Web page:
Borissov on Orlandovtsi: Don’t play with fire and spark ethnic conflict

Written by on June 16, 2015 in Bulgaria - Comments Off on Borissov on Orlandovtsi: Don’t play with fire and spark ethnic conflict

Tensions in Sofia’s Orlandovtsi area between Bulgarians and Roma people have sparked comments across the political spectrum, with Prime Minister Boiko Borissov urging people “to be more careful when playing with fire”.

Borissov – referring to his much earlier career as a firefighter – said that “it is easy to start a fire, and difficult to extinguish it, I can tell you, as a firefighter”.

He said, “given the stability in Bulgaria and the enormous instability in the region, I think that we all have to protect our little rug, not burn it”, adding that it was “very easy to talk and very easy to cause ethnic conflict”.

Orlandovtsi was set for another protest on the night of June 16, following an incident this past weekend in which there was a clash between Bulgarians and Roma, which in turn has led to media coverage of long-standing tensions in the area over allegations about everyday crime, with the situation in the area now worsened by an influx after the incident of “football fan” agents provocateur seeking confrontation.

The pattern in Orlandovtsi has been similar to that in the municipality of Garmen some weeks earlier, which remains unresolved, with gendamerie still specially deployed to prevent confrontations.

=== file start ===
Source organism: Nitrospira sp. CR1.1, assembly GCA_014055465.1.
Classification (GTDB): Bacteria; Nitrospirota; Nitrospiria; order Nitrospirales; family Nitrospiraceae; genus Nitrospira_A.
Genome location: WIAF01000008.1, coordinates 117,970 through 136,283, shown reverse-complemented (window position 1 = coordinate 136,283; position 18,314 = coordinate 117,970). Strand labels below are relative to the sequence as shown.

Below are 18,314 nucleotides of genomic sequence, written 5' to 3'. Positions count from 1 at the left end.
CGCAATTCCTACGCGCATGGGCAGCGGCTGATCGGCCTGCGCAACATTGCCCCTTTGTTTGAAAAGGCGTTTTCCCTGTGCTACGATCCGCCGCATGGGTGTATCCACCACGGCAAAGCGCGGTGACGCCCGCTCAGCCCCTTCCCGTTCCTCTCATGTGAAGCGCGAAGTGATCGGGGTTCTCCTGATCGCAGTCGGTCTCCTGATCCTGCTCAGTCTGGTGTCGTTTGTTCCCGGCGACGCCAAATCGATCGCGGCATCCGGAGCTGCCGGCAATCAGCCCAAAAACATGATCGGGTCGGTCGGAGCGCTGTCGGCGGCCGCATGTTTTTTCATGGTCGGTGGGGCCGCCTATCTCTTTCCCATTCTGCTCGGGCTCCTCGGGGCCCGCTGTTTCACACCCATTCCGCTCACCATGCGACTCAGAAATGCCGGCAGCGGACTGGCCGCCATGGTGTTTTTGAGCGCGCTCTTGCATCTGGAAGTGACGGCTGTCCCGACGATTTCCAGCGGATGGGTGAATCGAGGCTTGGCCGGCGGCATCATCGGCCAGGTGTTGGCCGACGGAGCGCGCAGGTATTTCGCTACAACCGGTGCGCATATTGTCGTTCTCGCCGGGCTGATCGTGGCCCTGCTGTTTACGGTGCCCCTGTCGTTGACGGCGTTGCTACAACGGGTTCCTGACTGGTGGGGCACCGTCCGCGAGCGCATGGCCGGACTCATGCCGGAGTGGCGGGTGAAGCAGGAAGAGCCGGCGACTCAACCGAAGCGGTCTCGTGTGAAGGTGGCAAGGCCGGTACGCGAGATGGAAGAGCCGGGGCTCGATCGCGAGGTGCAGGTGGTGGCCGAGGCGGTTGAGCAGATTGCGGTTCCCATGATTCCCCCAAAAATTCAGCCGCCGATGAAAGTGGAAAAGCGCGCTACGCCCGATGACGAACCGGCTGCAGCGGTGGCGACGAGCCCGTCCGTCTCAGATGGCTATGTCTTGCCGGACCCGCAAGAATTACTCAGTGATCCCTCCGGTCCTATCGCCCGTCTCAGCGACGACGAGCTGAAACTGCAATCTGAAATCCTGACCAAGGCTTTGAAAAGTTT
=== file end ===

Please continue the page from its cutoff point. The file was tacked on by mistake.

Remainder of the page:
Radan Kanev, parliamentary co-leader of the Reformist Bloc, a minority partner in the centre-right coalition government, said that the state was responsible for the problems with the Roma community.

There was evidence that what had happened was organised, and this was a question for the State Agency for National Security, Kanev said. “I sincerely hope that they are working very actively on it.”

For many years in Bulgaria, people had been playing with this fire, Kanev said.

“The point is that the state has a responsibility to prevent such actions, and this means very serious crime prevention in these neighbourhoods, and in small settlements everywhere, because the problem is very acute in the most impoverished mixed villages in Bulgaria, more acute than in the ghettos in the big cities,” he said.

Valeri Simeonov, co-leader of the nationalist Patriotic Front – which supports the government in Parliament without having seats in the coalition cabinet – said that ethnic conflict was being created out of a “straightforward incident”.

He said that no political interference could be attributed, least of all to the Patriotic Front.

“Deliberately, as you can see, neither I nor my colleague (PF co-leader Krassimir) Karakachanov have entered Garmen,” Simeonov said, referring to the municipality that in late May was the site of confrontations between Bulgarians and Roma people.

Karakachanov said that there was a “real danger” that the conflict could be exploited politically.

“The problem is much more serious. It is not just a problem of everyday crime. Because of a huge boom in birth rates in these ghettos, the reproduction of a population which remains illiterate, permanently unemployed. And the problem becomes social and ethnic,” he said.

Mihail Mikov, leader of the opposition Bulgarian Socialist Party, said that the problem in Orlandovtsi was primarily social.

“I saw what the streets of Orlandovtsi look like, and this seriously exposed the biggest problem in Sofia, a shiny centre and then a backyard with all the problems – unemployment, poor infrastructure, no inclusion in education,” Mikov said. Intolerance among people was caused by social differentiation, he said.

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